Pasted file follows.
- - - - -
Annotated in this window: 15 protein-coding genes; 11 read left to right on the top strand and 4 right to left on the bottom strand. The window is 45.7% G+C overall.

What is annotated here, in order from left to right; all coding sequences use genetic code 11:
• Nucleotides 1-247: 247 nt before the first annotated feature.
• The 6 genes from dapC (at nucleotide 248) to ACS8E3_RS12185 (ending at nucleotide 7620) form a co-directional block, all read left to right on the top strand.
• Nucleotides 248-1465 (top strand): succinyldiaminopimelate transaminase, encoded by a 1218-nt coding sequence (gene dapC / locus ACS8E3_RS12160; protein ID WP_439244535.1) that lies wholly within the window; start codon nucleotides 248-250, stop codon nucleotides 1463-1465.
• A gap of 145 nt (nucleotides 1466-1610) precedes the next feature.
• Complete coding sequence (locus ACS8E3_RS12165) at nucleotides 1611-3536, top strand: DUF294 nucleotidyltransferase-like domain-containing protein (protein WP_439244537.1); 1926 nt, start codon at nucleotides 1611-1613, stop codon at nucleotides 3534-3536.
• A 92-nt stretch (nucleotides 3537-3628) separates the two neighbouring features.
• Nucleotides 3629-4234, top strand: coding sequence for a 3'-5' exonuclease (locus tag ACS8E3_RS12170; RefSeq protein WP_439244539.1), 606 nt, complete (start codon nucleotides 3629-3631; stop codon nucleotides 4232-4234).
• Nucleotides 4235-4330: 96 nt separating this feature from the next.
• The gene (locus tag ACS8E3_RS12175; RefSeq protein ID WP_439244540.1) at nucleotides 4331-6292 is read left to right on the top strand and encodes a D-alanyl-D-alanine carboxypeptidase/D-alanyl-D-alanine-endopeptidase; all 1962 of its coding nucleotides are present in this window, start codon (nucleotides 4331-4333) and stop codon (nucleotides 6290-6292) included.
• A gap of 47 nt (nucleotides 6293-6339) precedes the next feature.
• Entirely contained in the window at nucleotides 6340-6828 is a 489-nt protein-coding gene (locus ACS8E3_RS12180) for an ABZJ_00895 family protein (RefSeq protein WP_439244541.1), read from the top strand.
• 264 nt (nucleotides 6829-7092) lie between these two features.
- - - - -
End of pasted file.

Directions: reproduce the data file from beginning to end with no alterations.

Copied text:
Annotated in this window: 15 protein-coding genes; 11 read left to right on the top strand and 4 right to left on the bottom strand. The window is 45.7% G+C overall.

What is annotated here, in order from left to right; all coding sequences use genetic code 11:
• Nucleotides 1-247: 247 nt before the first annotated feature.
• The 6 genes from dapC (at nucleotide 248) to ACS8E3_RS12185 (ending at nucleotide 7620) form a co-directional block, all read left to right on the top strand.
• Nucleotides 248-1465 (top strand): succinyldiaminopimelate transaminase, encoded by a 1218-nt coding sequence (gene dapC / locus ACS8E3_RS12160; protein ID WP_439244535.1) that lies wholly within the window; start codon nucleotides 248-250, stop codon nucleotides 1463-1465.
• A gap of 145 nt (nucleotides 1466-1610) precedes the next feature.
• Complete coding sequence (locus ACS8E3_RS12165) at nucleotides 1611-3536, top strand: DUF294 nucleotidyltransferase-like domain-containing protein (protein WP_439244537.1); 1926 nt, start codon at nucleotides 1611-1613, stop codon at nucleotides 3534-3536.
• A 92-nt stretch (nucleotides 3537-3628) separates the two neighbouring features.
• Nucleotides 3629-4234, top strand: coding sequence for a 3'-5' exonuclease (locus tag ACS8E3_RS12170; RefSeq protein WP_439244539.1), 606 nt, complete (start codon nucleotides 3629-3631; stop codon nucleotides 4232-4234).
• Nucleotides 4235-4330: 96 nt separating this feature from the next.
• The gene (locus tag ACS8E3_RS12175; RefSeq protein ID WP_439244540.1) at nucleotides 4331-6292 is read left to right on the top strand and encodes a D-alanyl-D-alanine carboxypeptidase/D-alanyl-D-alanine-endopeptidase; all 1962 of its coding nucleotides are present in this window, start codon (nucleotides 4331-4333) and stop codon (nucleotides 6290-6292) included.
• A gap of 47 nt (nucleotides 6293-6339) precedes the next feature.
• Entirely contained in the window at nucleotides 6340-6828 is a 489-nt protein-coding gene (locus ACS8E3_RS12180) for an ABZJ_00895 family protein (RefSeq protein WP_439244541.1), read from the top strand.
• 264 nt (nucleotides 6829-7092) lie between these two features.